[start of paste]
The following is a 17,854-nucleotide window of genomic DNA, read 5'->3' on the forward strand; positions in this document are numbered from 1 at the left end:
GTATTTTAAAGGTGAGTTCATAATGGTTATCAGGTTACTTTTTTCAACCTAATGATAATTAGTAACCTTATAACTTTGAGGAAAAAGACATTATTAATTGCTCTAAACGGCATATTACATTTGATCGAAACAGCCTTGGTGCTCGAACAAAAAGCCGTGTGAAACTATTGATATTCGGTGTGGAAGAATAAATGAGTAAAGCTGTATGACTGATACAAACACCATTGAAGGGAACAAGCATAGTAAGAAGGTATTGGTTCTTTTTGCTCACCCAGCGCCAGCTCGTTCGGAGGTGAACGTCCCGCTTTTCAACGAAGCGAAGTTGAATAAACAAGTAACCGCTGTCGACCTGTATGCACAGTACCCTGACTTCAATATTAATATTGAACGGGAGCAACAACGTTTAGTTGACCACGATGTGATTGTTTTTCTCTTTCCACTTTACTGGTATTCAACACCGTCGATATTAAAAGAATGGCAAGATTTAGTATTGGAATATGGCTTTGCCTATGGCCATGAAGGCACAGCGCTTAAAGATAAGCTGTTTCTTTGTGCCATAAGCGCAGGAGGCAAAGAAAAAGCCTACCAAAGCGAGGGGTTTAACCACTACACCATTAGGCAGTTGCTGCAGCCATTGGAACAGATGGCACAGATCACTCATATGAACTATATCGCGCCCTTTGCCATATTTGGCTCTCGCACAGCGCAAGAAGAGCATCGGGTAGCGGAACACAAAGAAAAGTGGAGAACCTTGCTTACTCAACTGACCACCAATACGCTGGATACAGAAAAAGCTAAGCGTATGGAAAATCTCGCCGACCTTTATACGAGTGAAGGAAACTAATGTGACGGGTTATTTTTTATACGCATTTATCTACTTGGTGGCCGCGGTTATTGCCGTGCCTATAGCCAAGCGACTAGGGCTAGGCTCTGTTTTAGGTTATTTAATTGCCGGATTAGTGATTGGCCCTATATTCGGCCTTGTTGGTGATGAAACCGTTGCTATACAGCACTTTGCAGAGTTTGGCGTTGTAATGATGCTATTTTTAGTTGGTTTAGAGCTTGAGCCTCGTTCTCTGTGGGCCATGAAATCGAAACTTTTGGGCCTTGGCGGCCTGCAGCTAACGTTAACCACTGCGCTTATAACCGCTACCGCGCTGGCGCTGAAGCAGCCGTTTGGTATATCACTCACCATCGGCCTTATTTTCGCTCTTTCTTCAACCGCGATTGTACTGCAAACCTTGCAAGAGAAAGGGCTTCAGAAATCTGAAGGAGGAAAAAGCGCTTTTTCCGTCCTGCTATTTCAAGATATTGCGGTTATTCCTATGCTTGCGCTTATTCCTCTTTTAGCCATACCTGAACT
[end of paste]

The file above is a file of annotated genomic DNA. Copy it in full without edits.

The following is a 17,854-nucleotide window of genomic DNA, read 5'->3' on the forward strand; positions in this document are numbered from 1 at the left end:
GTATTTTAAAGGTGAGTTCATAATGGTTATCAGGTTACTTTTTTCAACCTAATGATAATTAGTAACCTTATAACTTTGAGGAAAAAGACATTATTAATTGCTCTAAACGGCATATTACATTTGATCGAAACAGCCTTGGTGCTCGAACAAAAAGCCGTGTGAAACTATTGATATTCGGTGTGGAAGAATAAATGAGTAAAGCTGTATGACTGATACAAACACCATTGAAGGGAACAAGCATAGTAAGAAGGTATTGGTTCTTTTTGCTCACCCAGCGCCAGCTCGTTCGGAGGTGAACGTCCCGCTTTTCAACGAAGCGAAGTTGAATAAACAAGTAACCGCTGTCGACCTGTATGCACAGTACCCTGACTTCAATATTAATATTGAACGGGAGCAACAACGTTTAGTTGACCACGATGTGATTGTTTTTCTCTTTCCACTTTACTGGTATTCAACACCGTCGATATTAAAAGAATGGCAAGATTTAGTATTGGAATATGGCTTTGCCTATGGCCATGAAGGCACAGCGCTTAAAGATAAGCTGTTTCTTTGTGCCATAAGCGCAGGAGGCAAAGAAAAAGCCTACCAAAGCGAGGGGTTTAACCACTACACCATTAGGCAGTTGCTGCAGCCATTGGAACAGATGGCACAGATCACTCATATGAACTATATCGCGCCCTTTGCCATATTTGGCTCTCGCACAGCGCAAGAAGAGCATCGGGTAGCGGAACACAAAGAAAAGTGGAGAACCTTGCTTACTCAACTGACCACCAATACGCTGGATACAGAAAAAGCTAAGCGTATGGAAAATCTCGCCGACCTTTATACGAGTGAAGGAAACTAATGTGACGGGTTATTTTTTATACGCATTTATCTACTTGGTGGCCGCGGTTATTGCCGTGCCTATAGCCAAGCGACTAGGGCTAGGCTCTGTTTTAGGTTATTTAATTGCCGGATTAGTGATTGGCCCTATATTCGGCCTTGTTGGTGATGAAACCGTTGCTATACAGCACTTTGCAGAGTTTGGCGTTGTAATGATGCTATTTTTAGTTGGTTTAGAGCTTGAGCCTCGTTCTCTGTGGGCCATGAAATCGAAACTTTTGGGCCTTGGCGGCCTGCAGCTAACGTTAACCACTGCGCTTATAACCGCTACCGCGCTGGCGCTGAAGCAGCCGTTTGGTATATCACTCACCATCGGCCTTATTTTCGCTCTTTCTTCAACCGCGATTGTACTGCAAACCTTGCAAGAGAAAGGGCTTCAGAAATCTGAAGGAGGAAAAAGCGCTTTTTCCGTCCTGCTATTTCAAGATATTGCGGTTATTCCTATGCTTGCGCTTATTCCTCTTTTAGCCATACCTGAACT